Streptococcal Infection

Streptococcal bacteria, small inhabit out mucous that grow in long chains, usually inhabit our mucous membranes, particularly those of the nose, mouth, throat, and intestines. If our resistance is lowered, they may cause diseases such as “strep throat” (a severe throat infection), peritonitis (severe inflammation within the abdomen), and scarlet fever (an acute fever with sore throat and rash), or rheumatic fever (an infection that primarily affects the joints and the heart). Streptococcal infections often produce spreading inflammation throughout the body.

Other streptococci may be introduced from outside the body, and this was once the cause of many cases of “childbed fever,” which killed many new mother in centuries past. Two streptococci in this instance were introduced by the infected hands of the doctor or other attendant at childbirth.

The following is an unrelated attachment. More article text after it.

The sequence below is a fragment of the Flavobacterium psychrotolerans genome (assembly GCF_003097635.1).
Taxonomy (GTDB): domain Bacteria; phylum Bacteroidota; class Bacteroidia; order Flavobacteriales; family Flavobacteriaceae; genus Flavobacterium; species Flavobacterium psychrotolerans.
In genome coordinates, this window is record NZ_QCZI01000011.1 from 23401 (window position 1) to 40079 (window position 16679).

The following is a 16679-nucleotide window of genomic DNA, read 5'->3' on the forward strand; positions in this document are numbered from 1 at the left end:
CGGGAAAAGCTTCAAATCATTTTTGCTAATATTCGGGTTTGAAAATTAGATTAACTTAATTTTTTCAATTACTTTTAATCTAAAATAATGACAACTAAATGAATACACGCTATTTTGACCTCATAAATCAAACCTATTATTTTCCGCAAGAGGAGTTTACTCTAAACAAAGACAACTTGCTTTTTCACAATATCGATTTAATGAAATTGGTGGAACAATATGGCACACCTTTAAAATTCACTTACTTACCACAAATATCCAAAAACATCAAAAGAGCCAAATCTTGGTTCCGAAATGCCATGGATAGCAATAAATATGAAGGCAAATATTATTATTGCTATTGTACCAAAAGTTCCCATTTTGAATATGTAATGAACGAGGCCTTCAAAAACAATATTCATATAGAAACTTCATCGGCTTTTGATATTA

Staphylococcal Infections
Staphylococcal which grow in small clusters are normally present on our skin, and most of the time they live there harmlessly. Occasionally, however, if there is a scratch or other small opening in the skin, the staphylococci will get in. They usually produce a localized infection, in contrast to the widespread infections often caused by streptococci. All of us who have had pimples on the skin have had minor staphylococci (“staph”) infections, and staphylococci are also the cause of more serious infections, such as boils (in which the organisms penetrate the skin more deeply) and styes (infections on the eyelids). When a cut or wound becomes infected, the invading organisms are likely to be staphylococci. The redness and soreness around the cut are the results of the body’s defense against the infection.

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